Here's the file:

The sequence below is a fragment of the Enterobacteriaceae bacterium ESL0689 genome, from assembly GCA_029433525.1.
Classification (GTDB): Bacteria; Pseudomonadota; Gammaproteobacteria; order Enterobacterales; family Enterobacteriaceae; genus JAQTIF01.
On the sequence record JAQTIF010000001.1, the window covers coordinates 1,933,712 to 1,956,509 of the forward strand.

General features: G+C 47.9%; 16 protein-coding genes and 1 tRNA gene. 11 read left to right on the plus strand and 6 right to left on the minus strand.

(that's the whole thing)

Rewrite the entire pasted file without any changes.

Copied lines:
The sequence below is a fragment of the Enterobacteriaceae bacterium ESL0689 genome, from assembly GCA_029433525.1.
Classification (GTDB): Bacteria; Pseudomonadota; Gammaproteobacteria; order Enterobacterales; family Enterobacteriaceae; genus JAQTIF01.
On the sequence record JAQTIF010000001.1, the window covers coordinates 1,933,712 to 1,956,509 of the forward strand.

General features: G+C 47.9%; 16 protein-coding genes and 1 tRNA gene. 11 read left to right on the plus strand and 6 right to left on the minus strand.